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Germany's Highest Court Rejects Appeal of Convicted 9/11 Accomplice


Germany's highest court has refused to hear an appeal to overturn the conviction of a Moroccan friend of the September 11, 2001 hijackers who has been sentenced to 15 years in prison as an accessory to mass murder.

The Federal Constitutional Court Friday denied Mounir el-Motassadeq's appeal. His lawyers were prepared to argue that his conviction was not constitutional. Another appeal before Germany's federal appeals court is pending.

Motassadeq's attorneys say they also might take his case before the European Court of Justice.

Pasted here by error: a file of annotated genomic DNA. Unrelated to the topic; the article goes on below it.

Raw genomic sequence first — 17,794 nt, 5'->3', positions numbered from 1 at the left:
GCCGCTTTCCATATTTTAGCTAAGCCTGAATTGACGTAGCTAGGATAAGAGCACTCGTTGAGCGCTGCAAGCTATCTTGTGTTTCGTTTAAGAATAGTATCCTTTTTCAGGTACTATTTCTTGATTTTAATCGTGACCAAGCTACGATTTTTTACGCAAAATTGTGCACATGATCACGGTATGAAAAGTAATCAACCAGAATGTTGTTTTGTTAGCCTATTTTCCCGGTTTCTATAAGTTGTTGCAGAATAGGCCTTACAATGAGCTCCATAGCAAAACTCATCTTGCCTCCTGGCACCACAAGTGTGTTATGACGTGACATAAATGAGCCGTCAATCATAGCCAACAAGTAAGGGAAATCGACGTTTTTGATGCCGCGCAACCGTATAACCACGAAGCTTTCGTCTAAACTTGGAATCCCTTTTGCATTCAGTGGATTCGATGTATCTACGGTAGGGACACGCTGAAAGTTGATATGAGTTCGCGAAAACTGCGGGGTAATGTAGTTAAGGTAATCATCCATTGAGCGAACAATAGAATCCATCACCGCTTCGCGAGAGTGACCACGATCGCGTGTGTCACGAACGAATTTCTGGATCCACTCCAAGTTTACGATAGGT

An appeals court in Hamburg Monday sentenced Motassadeq to the maximum penalty of 15 years after overturning his earlier acquittal.

Motassadeq denies he was aware that hijacker Mohamed Atta and other associates were planning attacks.

The 32-year-old Moroccan national was found to have made bank transfers for the hijackers, and he helped them hide their identities in Hamburg as they planned the attacks on the United States posing as university students.

A German court originally had convicted Motassadeq in 2003 of membership in a terrorist organization and of being an accessory to murder.

However, an appeals court later threw out the accessory to murder charge, noting that the U.S. government had withheld information relative to his defense.

The September 11, 2001 terrorist attacks on the United States killed nearly 3,000 people.

Some information for this report was provided by AFP, AP and Reuters.

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